Today we’re going to share an excerpt with you from “The Rising Wind”, a fantasy novel by author Ken Floro III. Enjoy reading!
Read The Excerpt
The troll kept ripping out weeds until at last it leaned over and peered into the pit. The face was monstrous. Round black eyes sat in a skull that seemed to be all mouth, and triangular fangs rimmed a jaw that could easily engulf a whole human head.
Evidently, the creature had exerted itself in pursuit of Din. It panted heavily and ribbons of thick drool plopped from its lip. It sniffed the air and scanned the shadowy pit with those huge eyes.
Din stared up at the beast in horror, certain a clawed hand would reach down and grab him at any moment. The creature was a troll, Din was sure; he’d heard the knights describe them in telling of Balthazar’s rescue. He couldn’t believe he was now about to be eaten by one. His death loomed only a few feet away.
In his right hand, Din still clutched the Imperial dagger that loathsome knight had given him. He was appalled at the thought of actually using a Steelvaeran weapon, but his seratha was tucked against his back – out of reach now; and something deep inside him was resolved not to die without a fight. Din’s muscles tensed to strike if that giant hand reached for him.
Then it came. Everything seemed to slow down. All Din could hear was his own pounding heart. The span of the troll’s hand looked broad enough to circle a man’s chest. Hooked ivory talons tipped two of the fingers; the third digit appeared to serve as a thumb. Though it was already dim in the depths of the pit, that appendage seemed to blot out the sun as it came reaching down.
The Rising Wind
Author: Ken Floro III
Genre: Fantasy / Adventure
Have you ever dreamed of being swept into adventure alongside a dashing knight or two? Would you be outraged if you were suddenly thrust into terrifying dangers against your will? What if you found yourself trapped on a cursed island, in the middle of a haunted sea, surrounded by your worst enemies? When a conniving treasure-hunter hijacks the Rising Wind, its passengers will find themselves facing all this and more!
“The same trick didn’t work a third time. When Marc stepped into the ring of firelight and shouted a challenge, his adversaries shrank into the shadows across from him – more cautious now than they had been earlier. Their broad limbs and hulking silhouettes prowled the darkness at the edge of the forest, disguising their numbers. Standing exposed, in the open clearing, Marc felt vulnerable, but he knew he couldn’t run. For an anxious moment, he just stood there, uncertain what to do next. The curse of inexperience was lack of foresight, and Marc hadn’t stopped to calculate an alternative in case his original plan failed. Now he had to think on the spot. Unfortunately the present circumstance was no place for contemplation. So, in that dangerous moment, he acted on instinct.”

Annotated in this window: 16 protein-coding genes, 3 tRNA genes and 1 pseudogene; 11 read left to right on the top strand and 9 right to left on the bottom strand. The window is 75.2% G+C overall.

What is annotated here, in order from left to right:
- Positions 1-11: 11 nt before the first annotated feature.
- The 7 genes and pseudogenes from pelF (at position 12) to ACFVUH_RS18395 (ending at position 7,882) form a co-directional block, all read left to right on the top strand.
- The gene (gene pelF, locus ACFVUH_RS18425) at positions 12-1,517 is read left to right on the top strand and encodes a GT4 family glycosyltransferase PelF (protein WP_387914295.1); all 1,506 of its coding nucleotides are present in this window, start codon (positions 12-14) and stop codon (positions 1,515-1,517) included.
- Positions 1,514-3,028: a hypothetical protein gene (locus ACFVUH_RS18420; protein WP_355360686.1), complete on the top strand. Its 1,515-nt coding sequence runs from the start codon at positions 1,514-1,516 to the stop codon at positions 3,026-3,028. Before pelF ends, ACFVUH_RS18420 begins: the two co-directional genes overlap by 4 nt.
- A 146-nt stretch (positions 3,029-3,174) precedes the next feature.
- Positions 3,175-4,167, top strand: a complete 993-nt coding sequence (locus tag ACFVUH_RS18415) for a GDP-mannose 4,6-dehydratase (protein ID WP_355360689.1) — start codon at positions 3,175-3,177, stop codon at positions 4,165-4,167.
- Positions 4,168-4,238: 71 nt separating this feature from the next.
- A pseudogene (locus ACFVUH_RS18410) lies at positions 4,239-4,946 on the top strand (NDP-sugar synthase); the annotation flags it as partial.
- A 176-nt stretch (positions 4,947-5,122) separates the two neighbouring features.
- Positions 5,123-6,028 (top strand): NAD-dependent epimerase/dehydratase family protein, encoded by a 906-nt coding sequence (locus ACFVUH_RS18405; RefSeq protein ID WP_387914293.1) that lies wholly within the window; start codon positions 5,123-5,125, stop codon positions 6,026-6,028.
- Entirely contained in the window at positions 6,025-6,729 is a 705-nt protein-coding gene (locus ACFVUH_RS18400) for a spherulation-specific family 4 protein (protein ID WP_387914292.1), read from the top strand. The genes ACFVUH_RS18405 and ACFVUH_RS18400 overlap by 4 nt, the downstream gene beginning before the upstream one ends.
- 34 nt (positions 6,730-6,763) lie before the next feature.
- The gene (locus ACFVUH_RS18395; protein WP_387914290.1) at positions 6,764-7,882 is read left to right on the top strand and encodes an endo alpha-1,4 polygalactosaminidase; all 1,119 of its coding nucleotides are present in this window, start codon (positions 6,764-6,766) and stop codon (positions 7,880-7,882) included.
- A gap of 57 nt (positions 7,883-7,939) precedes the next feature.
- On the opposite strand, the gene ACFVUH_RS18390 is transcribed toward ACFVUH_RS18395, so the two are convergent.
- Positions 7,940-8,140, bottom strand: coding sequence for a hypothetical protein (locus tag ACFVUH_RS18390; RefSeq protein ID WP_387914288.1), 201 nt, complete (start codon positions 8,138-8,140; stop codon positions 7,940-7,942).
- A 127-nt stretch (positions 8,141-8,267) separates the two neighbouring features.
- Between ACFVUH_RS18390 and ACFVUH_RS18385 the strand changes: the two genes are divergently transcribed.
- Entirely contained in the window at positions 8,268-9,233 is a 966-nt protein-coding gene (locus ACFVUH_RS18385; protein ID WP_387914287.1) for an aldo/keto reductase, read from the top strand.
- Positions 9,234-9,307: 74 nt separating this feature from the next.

Ken was born and raised in the Southside of Saint Louis. By the way, did you know Saint Louis was named after King Louis IX? He was the only French monarch ever to be sainted, in part because he led two Crusades (which didn’t go so well), but mostly because his grandson, Phillip the Fair, sort of abducted the papacy to France after finagling one of his henchmen into becoming Pope. Since adding a saint to the family tree would put a little extra burnish on his royal reputation, Phillip had his pet Pope, Clement V, do him a solid. You’re welcome for the trivia.
Now, where was I? Oh, yeah, we were talking about Ken Floro III. After earning a degree in World Literature, followed by a degree in Culinary Arts, Ken soon made the obvious career move and went to work in medicine. If you’re having any trouble guessing why, then you’ve obviously never served time in the literary or culinary fields. A little taste of reality can suddenly turn a healthy paycheck, normal working hours, and long-term job security into sumptuous delicacies.
Despite the sudden change in his employment trajectory, Ken never turned away from his dream of writing. He’d nurtured a lifelong creative ambition, which had gained direction when a funny true story he wrote for a high school English class became so popular with his classmates they traded copies of it in the hall and passed them up and down the bus. After that, as they say, ‘the die was cast’.
By the way, the ancient historian Suetonius originally coined that phrase, claiming Julius Caesar said it when he crossed the River Rubicon – but in Latin, of course, iacta alea est. Ever since, those words have been used to indicate a portentous moment that affects the course of all subsequent history. In Caesar’s case, crossing the Rubicon sparked the first of the civil wars that ultimately destroyed the Roman Republic and replaced it with that institution most abhorrent to traditional Romans (who had all been conveniently killed or exiled by then): monarchy. In Ken’s case, in just means that English paper led him to focus on writing as a means to channel what the voices in his head kept telling him.
Wait! Did I say ‘the voices in his head’? Whoops, sorry. Just a little joke there – ha-ha! What I meant to say was that Ken turned to writing to express the, uh, inspiration he received from . . . the muses. That’s sounds less crazy, doesn’t it? Yeah, let’s go with that. The editor can fix all this later, right? Anyway, ever since that catalytic moment in high school, Ken has been writing as a hobby and a passion. Thus far, he’s published eight books, along with several other tidbits, all of which are available on his website, southsidecavaliers.com.